Sunday, April 01, 2007

The Lettre de Cachet

Quoted in full from the National Review Online:
"Crane says he was disappointed with Romney's answer to his question the other night. Crane asked if Romney believed the president should have the authority to arrest U.S. citizens with no review. Romney said he would want to hear the pros and cons from smart lawyers before he made up his mind. Crane said that he had asked Giuliani the same question a few weeks ago. The mayor said that he would want to use this authority infrequently."

It's worth noting that the title of the post was "Rommey on Enemy Combatants". So enemy combatants/ U.S. citizens... same difference. It's funny- just today I'm reading about the absolutist French Kings and the lettre de cachet, which served much the same purpose. Detaining citizens with no review at the whim of the King. Responding to the NRO post, Glenn Greenwald details all of those radical terrorist lovers, like Winston Churchill and Thomas Jefferson and the founding fathers of this country who opposed this "authority" and actually felt that denying any ruler such powers was at the heart of what it means to be a democratic civilization. (On a personal note, I remember as a child in the 1980s that this was the sort of shit we hated about the Soviet Union.) And yet, this is now the Republican litmus test to be President. What conservatives should ask themselves is this: Would you support President Hillary Clinton having the authority to arrest any U.S. citizen that she wanted to with no review?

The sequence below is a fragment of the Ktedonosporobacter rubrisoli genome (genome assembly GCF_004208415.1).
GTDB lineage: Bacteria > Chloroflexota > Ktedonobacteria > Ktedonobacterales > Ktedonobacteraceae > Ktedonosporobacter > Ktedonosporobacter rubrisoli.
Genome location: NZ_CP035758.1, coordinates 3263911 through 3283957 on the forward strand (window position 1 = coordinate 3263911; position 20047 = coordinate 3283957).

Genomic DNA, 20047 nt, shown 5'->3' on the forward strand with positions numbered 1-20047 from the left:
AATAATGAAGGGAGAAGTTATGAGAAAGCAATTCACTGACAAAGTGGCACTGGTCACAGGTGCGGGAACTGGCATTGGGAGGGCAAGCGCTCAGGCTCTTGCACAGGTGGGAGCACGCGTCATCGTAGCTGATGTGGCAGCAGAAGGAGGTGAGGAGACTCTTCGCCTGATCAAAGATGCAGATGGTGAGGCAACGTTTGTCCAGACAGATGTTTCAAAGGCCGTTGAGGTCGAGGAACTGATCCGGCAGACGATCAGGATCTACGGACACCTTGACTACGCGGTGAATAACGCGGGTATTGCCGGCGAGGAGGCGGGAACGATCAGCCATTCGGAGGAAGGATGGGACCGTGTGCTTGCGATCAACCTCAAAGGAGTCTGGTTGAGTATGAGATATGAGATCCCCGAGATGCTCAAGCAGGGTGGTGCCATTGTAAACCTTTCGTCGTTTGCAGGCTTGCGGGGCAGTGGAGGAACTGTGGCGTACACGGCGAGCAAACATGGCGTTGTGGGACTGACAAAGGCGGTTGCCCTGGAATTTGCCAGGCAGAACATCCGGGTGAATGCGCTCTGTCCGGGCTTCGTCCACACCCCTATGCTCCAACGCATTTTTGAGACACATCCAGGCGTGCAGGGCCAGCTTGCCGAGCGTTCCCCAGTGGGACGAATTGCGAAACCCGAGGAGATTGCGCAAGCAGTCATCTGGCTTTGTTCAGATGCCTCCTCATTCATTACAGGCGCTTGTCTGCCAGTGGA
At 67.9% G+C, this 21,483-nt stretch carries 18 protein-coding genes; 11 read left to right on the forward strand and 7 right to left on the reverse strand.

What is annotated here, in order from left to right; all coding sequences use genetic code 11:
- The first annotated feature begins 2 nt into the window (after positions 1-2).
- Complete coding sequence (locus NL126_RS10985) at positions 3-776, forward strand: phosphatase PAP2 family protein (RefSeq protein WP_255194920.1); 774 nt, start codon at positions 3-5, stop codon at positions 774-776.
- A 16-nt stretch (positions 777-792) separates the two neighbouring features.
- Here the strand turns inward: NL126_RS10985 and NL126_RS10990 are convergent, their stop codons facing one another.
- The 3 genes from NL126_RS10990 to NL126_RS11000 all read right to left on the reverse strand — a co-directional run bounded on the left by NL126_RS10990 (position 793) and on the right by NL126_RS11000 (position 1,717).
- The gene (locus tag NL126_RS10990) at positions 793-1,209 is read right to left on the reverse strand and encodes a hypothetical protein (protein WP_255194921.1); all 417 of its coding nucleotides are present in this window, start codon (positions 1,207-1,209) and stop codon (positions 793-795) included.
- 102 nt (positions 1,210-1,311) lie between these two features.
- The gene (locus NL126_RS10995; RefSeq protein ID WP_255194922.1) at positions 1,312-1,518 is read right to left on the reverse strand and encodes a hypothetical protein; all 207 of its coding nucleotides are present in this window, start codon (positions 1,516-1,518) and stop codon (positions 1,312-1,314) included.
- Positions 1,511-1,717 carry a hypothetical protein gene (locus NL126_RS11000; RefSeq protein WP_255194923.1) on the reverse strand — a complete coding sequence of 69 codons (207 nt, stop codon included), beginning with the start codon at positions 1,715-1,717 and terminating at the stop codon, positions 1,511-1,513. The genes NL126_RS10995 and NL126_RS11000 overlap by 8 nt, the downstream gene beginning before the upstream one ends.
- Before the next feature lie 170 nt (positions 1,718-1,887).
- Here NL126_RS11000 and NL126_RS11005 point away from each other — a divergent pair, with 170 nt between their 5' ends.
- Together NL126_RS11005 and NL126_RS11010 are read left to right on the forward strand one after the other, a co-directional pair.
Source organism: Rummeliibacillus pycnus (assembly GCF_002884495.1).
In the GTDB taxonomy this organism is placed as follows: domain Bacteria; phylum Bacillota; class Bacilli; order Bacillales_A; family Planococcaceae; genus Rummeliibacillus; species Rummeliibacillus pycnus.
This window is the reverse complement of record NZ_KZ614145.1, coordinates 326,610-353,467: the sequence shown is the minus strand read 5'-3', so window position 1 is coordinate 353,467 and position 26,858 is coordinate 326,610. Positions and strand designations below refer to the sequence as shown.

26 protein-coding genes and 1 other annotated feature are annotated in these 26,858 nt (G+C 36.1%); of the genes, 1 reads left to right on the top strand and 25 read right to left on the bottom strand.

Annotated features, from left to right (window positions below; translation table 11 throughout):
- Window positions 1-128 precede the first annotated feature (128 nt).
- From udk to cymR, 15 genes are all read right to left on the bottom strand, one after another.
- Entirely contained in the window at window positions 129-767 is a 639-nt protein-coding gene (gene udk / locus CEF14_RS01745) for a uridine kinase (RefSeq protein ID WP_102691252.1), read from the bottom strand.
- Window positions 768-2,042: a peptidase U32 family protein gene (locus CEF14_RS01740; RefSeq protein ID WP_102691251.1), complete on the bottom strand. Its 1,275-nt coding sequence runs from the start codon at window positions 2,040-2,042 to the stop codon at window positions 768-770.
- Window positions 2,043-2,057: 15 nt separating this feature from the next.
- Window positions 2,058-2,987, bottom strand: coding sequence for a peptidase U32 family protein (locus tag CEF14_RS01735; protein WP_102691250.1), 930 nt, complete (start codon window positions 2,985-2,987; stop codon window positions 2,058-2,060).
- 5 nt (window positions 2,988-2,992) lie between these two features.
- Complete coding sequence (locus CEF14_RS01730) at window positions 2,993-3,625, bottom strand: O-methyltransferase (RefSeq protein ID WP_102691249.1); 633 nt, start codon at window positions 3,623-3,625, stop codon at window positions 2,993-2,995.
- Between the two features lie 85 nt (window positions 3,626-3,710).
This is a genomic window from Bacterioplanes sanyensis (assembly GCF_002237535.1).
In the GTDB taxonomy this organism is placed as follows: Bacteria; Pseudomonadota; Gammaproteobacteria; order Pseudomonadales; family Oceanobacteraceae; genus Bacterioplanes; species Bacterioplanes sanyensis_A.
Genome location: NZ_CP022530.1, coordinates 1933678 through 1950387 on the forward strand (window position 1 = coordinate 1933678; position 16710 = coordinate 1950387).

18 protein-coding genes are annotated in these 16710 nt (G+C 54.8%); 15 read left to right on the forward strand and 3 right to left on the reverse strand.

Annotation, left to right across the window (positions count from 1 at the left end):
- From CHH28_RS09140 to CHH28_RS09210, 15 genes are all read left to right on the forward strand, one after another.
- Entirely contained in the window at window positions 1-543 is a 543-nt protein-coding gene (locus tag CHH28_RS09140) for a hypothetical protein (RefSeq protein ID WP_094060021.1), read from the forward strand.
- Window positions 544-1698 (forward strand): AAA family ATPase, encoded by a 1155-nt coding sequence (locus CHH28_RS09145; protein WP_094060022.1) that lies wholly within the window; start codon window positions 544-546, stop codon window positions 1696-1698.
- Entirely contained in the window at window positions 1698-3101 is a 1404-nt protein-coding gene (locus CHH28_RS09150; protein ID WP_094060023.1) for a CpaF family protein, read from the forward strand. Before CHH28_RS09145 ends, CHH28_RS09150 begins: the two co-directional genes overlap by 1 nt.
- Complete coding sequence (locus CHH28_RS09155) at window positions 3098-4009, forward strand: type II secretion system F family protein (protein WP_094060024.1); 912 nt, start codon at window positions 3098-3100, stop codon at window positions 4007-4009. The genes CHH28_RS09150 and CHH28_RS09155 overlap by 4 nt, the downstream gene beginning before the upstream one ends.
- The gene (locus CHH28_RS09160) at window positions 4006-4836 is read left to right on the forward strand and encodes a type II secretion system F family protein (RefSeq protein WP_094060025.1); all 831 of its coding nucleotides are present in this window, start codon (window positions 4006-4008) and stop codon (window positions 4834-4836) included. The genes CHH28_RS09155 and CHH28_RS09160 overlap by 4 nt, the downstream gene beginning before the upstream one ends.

Ten Zen Monkeys asked a group of thinkers the somewhat tongue-in-cheek question: "Is it fascism yet?" It's a pretty easy question for us historians. Nope, not yet.

But is it still democracy?

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